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Zhang C.,China Cotton Research Institute | Yu S.,China Cotton Research Institute | Fan S.,China Cotton Research Institute | Zhang J.,New Mexico State University | Li F.,China Cotton Research Institute
Euphytica | Year: 2011

Somatic embryogenesis (SE) is a critical step leading to plant regeneration in tissue culture of many plant species. The objective of the present study was to analyze the inheritance of SE in cotton (Gossypium hirsutum L.) using leaf petioles as explants. A high embryogenic callus (HEC)-producing line, W10, was selected by petiole callus culture from a commercial Chinese cotton cultivar CRI24 and crossed with a non embryogenic line, TM-1 and a low embryogenic (LEC) commercial Chinese cotton cultivar, CRI12, respectively. The parental lines, F1 and F2 were grown in field conditions for sources of leaf petioles as explants. The F1 plants were similar to the HEC parent in embryogenic callus (EC) induction, indicating that high EC ability is dominant. The classical Mendelian analysis showed that the high EC ability in the HEC line W10 is controlled by two independent dominant genes with complementary effect, designated Ec1 and Ec2, while the LEC line CRI12 contains one dominant gene Ec2. A joint segregation analysis confirmed that SE ability in cotton is controlled by two major genes with epistatic effects along with other polygenes. A SSR marker analysis identified three quantitative trait loci (QTLs) on two linkage groups, one of which harbored a major QTL (qEc1) which is assigned to the major gene Ec1. This qualitative and quantitative genetic study has provided an incentive to fine map the genes responsible for SE towards the isolation of the SE genes in cotton. © 2011 Springer Science+Business Media B.V.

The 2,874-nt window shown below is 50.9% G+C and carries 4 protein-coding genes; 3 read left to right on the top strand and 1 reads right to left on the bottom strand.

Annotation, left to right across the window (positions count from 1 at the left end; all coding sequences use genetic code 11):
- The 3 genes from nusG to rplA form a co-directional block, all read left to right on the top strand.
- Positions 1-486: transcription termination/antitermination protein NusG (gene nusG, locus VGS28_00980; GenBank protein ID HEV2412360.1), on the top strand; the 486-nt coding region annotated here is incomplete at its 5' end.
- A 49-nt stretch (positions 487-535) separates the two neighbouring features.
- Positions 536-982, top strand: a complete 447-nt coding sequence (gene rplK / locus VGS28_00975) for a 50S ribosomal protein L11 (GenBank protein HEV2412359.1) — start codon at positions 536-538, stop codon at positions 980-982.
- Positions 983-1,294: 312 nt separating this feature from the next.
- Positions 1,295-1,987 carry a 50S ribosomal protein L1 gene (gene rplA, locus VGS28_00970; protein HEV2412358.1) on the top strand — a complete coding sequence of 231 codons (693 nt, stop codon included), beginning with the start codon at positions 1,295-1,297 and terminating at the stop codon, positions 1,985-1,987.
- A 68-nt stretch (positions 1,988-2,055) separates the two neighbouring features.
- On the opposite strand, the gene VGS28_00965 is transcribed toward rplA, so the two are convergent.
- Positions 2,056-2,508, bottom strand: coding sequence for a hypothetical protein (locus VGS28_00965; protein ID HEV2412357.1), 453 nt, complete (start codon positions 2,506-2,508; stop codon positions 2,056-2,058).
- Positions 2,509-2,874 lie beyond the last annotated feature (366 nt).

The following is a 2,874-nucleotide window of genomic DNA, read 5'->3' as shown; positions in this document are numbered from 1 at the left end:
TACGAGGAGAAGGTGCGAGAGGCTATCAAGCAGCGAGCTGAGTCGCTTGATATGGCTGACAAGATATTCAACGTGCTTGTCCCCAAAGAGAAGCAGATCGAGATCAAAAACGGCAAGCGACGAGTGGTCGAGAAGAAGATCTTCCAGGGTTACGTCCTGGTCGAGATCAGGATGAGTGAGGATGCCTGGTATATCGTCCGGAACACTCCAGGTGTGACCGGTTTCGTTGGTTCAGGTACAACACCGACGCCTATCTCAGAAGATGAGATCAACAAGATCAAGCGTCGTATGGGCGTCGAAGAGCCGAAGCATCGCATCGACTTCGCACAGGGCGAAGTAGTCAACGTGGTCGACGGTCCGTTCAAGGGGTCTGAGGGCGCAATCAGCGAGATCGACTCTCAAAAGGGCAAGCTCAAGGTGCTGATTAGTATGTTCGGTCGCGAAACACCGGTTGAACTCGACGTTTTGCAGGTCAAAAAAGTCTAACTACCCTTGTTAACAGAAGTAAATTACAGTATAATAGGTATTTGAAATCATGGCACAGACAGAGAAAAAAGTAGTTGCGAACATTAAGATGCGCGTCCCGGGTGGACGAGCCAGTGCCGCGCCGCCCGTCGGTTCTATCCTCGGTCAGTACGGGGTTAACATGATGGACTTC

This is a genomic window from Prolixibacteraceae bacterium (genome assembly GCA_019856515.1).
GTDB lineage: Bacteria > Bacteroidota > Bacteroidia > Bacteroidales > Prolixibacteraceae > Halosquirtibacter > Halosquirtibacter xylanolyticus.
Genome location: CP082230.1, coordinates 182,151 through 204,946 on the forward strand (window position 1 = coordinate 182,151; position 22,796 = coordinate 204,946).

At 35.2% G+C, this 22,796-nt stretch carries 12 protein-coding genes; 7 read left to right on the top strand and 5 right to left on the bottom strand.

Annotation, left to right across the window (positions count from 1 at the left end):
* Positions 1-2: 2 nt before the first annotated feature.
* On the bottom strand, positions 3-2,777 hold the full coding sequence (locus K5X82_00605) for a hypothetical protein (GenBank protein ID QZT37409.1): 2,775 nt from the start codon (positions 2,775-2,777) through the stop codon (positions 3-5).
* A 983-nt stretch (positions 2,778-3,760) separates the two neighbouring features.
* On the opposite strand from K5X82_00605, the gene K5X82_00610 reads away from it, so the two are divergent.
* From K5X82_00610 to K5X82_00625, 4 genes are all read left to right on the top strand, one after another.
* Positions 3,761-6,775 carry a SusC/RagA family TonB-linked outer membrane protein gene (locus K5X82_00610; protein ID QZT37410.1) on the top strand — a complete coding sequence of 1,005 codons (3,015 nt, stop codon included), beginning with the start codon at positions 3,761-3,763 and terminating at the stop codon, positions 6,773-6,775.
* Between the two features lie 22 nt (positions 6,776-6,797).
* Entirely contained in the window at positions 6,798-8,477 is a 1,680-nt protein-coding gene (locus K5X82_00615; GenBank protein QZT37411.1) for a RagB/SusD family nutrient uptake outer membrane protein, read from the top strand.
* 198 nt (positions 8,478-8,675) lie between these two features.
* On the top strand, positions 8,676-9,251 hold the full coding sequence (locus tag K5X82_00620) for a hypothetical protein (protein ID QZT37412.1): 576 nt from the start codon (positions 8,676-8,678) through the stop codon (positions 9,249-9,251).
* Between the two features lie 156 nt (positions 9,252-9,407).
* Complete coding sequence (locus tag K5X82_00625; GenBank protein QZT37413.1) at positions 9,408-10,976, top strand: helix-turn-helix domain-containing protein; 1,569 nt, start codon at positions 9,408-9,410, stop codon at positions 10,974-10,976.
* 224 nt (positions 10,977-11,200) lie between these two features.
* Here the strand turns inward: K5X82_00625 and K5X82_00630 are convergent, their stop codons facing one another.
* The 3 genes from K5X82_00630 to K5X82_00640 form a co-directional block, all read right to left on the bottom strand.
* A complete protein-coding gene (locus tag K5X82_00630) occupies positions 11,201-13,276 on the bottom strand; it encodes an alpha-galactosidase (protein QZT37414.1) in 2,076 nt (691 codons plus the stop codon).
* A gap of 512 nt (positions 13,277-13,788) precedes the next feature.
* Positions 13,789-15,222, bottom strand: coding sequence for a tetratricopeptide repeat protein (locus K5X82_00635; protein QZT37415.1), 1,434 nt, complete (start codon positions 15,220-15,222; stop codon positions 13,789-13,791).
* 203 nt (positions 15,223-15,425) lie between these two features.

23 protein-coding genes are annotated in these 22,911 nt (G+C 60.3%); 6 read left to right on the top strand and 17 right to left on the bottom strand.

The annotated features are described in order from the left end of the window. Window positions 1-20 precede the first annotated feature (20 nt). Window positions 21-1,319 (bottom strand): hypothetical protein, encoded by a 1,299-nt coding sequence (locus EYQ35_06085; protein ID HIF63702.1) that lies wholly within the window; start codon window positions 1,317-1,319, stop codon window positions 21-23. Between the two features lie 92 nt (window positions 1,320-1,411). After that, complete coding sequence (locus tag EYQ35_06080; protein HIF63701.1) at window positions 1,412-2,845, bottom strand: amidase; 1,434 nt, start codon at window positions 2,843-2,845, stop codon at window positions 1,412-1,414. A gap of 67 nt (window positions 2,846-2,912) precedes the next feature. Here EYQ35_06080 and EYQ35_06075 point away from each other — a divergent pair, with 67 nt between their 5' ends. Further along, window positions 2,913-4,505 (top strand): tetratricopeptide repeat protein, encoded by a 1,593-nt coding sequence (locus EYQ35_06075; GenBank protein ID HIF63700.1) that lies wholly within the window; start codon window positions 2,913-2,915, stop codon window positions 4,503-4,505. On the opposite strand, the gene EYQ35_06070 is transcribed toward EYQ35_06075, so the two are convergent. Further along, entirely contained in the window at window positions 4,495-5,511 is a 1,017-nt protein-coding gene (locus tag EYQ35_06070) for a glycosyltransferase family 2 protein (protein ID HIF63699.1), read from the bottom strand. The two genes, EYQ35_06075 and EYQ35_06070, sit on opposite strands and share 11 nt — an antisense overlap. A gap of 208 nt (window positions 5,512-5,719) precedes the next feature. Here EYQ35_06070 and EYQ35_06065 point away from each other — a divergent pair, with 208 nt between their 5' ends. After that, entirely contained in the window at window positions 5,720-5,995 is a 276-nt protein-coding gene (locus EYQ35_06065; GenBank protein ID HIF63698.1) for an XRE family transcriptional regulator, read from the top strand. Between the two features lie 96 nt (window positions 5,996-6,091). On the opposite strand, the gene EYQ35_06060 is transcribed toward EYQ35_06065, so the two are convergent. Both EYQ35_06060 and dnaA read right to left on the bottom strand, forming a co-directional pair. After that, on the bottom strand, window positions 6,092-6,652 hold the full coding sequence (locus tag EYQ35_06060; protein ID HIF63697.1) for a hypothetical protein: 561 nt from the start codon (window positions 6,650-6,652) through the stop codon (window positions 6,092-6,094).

Pang M.,New Mexico State University | Xing C.,New Mexico State University | Xing C.,China Cotton Research Institute | Adams N.,New Mexico State University | And 4 more authors.
Journal of Plant Physiology | Year: 2011

MicroRNAs (miRNAs) are a class of small non-coding RNAs that down-regulate gene expression in a sequence specific manner to control plant growth and development. The identification and characterization of miRNAs are critical steps in finding their target genes and elucidating their functions. The objective of the present study was to assess the genetic variation of miRNA genes through expression comparisons and miRNA-based AFLP marker analysis. Seven miRNAs were first selected for RT-PCR and four for quantitative RT-PCR analysis that showed considerably high or differential expression levels in early stages of boll development. Except for miR160a, differential gene expression of miR171, 390a, and 396a was detected in early developing bolls at one or more timepoints between two cultivated cotton cultivars, Pima Phy 76 (Gossypium barbadense) and Acala 1517-99 (Gossypium hirsutum). Our further work demonstrated that genetic diversity of miRNA genes can be assessed by miRNA-AFLP analysis using primers designed from 22 conserved miRNA genes in combination with AFLP primers. Homologous miRNA genes can be also identified and isolated for sequencing and confirmation using this homology-based genotyping approach. This strategy offers an alternative to isolating a full length of miRNA genes and their up-stream and down-stream sequences. The significance of the expression and sequence differences of miRNAs between cotton species or genotypes needs further studies. © 2010 Elsevier GmbH.

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